Saturday, December 03, 2011

Durban Due Diligence

Kelvin Kemm

From my vantage point here in South Africa, I could hardly miss the major build-up to the COP-17 United Nations world environment and climate conference, which is being held November 28 to December 9 in Durban, where I went to school and university.

For weeks international news broadcasts spoke of “the road to Durban,” and people of all ranks made daily comments concerning issues to be addressed at COP-17. Conference organisers announced that bottled water would be limited, or even prohibited, because making, shipping and disposing of plastic bottles was not environmentally sound – and in any event Durban tap water is so good that anyone can safely drink water out of any tap, whether in a hotel room, restaurant or back yard garden hose. I agree with both points; Durban municipal water is excellent everywhere.

Other images also drifted through my mind, such as those of legendary scientist and philosopher Galileo, who dared to announce that it was not the sun that orbited the earth, but the planets, including the earth, which orbited the sun. The ruling establishment of the day jumped on Galileo, threatening him with dire consequences if he did not toe the politically correct line and recant his claims. He did so to avoid burning at the stake but was placed under house arrest anyway, to ensure that he did not spread his views, and his book was banned.

Many years later, during the French Revolution, baying mobs in Paris streets were ready to chop the heads off anyone perceived not to be part of the New World Order. Even scientist Antoine Lavoisier, the discoverer of oxygen and hydrogen, was one of many unfortunate people who lost their heads to French guillotines.

Today, I fear we are experiencing similar, though less lethal, sentiments on topics of so-called global warming, global climate change, global climate disruption and weather “weirding.” In far too many instances, any person who dares to challenge official dogma is branded a “denier” and treated as an enemy of society. This is not merely sad; it is dangerous to all mankind.

Chanting climate change advocacy groups want non-compliant businesses and industries found guilty of crimes against the planet, so that condemned industrialists can be hunted down and punished. This is destructive of reasoned scientific debate, affordable energy and modern civilization.

The asserted evidence that anthropogenic carbon dioxide is totally to blame for any observed climate changes is at best scientifically very shaky. There are far too many holes in the theory for it to pass the conventional rigour that should be applied to any scientific debate.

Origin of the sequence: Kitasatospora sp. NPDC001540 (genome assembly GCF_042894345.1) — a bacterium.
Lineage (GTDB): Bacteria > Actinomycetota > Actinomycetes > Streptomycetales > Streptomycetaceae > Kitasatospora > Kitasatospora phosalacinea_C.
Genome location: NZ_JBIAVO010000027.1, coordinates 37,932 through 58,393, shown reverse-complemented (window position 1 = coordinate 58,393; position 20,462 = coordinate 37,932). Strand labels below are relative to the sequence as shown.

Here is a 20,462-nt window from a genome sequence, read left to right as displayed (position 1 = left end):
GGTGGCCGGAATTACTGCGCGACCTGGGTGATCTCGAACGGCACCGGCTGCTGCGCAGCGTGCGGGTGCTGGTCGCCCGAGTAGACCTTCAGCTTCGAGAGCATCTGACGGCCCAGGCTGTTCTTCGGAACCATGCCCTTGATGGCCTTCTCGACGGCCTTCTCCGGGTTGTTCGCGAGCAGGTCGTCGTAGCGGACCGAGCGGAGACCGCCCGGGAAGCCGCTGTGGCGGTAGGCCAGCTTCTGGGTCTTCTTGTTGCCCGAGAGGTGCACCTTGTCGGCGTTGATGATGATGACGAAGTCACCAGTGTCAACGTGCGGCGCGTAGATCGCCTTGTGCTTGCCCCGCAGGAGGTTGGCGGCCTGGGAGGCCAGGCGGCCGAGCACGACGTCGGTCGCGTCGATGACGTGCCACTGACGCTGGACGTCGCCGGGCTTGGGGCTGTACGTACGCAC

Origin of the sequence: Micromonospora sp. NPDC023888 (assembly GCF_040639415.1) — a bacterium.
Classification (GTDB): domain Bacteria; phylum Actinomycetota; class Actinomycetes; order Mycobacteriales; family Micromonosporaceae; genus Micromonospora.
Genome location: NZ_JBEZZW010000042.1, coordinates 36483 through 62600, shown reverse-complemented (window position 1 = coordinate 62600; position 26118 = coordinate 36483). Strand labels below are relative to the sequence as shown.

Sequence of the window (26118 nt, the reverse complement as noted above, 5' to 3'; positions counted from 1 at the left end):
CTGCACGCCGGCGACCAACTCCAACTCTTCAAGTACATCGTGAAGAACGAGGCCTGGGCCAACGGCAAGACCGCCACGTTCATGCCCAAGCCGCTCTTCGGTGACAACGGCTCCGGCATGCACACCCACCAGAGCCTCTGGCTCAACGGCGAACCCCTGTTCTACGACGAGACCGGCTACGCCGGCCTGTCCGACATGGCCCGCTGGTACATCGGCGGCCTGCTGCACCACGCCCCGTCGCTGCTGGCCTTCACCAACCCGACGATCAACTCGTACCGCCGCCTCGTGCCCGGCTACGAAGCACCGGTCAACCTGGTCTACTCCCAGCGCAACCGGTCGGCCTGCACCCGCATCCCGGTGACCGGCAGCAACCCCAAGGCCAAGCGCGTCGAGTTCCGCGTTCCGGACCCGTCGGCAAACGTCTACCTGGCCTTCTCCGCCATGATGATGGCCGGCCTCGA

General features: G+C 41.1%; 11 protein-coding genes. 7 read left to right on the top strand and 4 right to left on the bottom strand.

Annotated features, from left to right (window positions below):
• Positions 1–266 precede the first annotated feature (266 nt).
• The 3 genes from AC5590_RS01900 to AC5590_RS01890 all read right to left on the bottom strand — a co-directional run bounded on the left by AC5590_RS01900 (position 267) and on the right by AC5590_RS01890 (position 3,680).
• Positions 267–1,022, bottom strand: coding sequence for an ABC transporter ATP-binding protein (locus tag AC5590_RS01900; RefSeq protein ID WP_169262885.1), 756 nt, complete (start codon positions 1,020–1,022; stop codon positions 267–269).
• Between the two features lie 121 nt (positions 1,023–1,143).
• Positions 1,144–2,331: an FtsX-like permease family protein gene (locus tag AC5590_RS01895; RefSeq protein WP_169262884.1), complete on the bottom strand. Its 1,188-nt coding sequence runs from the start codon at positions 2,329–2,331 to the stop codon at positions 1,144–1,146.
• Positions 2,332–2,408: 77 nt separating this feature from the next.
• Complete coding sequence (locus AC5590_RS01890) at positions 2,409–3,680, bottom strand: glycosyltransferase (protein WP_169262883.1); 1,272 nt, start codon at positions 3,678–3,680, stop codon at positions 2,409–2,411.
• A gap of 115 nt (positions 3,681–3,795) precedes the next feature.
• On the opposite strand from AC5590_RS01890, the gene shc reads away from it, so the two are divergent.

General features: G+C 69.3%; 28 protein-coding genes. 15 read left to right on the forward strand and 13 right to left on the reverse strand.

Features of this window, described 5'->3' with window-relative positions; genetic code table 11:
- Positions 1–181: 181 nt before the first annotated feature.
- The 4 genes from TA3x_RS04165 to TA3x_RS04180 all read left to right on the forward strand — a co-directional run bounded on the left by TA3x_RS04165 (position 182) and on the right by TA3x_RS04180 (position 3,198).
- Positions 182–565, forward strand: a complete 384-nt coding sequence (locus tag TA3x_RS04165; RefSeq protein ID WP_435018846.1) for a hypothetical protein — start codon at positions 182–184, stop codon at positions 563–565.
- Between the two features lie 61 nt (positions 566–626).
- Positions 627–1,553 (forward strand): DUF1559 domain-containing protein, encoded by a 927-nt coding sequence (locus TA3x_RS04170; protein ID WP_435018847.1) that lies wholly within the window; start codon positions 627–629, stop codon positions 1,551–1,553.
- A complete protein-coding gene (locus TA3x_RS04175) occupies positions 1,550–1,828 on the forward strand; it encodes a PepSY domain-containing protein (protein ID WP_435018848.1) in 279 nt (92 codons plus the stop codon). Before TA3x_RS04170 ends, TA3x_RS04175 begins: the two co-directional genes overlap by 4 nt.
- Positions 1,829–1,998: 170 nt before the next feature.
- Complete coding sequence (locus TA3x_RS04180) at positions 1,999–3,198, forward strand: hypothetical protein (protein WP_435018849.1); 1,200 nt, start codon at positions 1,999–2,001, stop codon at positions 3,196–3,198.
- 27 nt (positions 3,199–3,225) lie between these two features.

The evidence shows serious deviations between CO2 claims, computer models and computer-generated forecasts and scenarios, on the one hand – and actual observations and measurements of temperature and weather, on the other hand. Historical and archaeological evidence (of major climate and weather changes and extremes) likewise do not support claims that allegedly stable climate conditions have suddenly been thrown into disarray by human greenhouse gas emissions.

Atmospheric carbon dioxide concentrations and observed temperature changes over the past century simply do not correlate nearly as well as necessary for proper scientific analysis. Similarly, historical evidence clearly demonstrates that there was a Medieval Warm Period (MWP) of great health, wealth and prosperity, during which temperatures were warmer than today’s, but with no anthropogenic carbon dioxide in the equation.

Archaeology and history also show that successful Viking settlements died out in Greenland after the MWP, as a significant 500-year-long period of global cooling set in. The coldest point of this Little Ice Age was the well-documented Maunder Minimum, when ice fairs were held on London’s frozen Thames River. Contemporary paintings of these frozen festivals still exist today.

Similar long-term periods, such as the Roman Warming, have likewise been documented, as have lengthy periods of droughts and floods in various ancient societies – to say nothing of major ice ages and interglacial periods that affected much of Europe and North and South America. Previous significant climatic changes are hardly rare events. However, for obvious reasons, the global warming advocacy faction does not want to discuss these historical periods.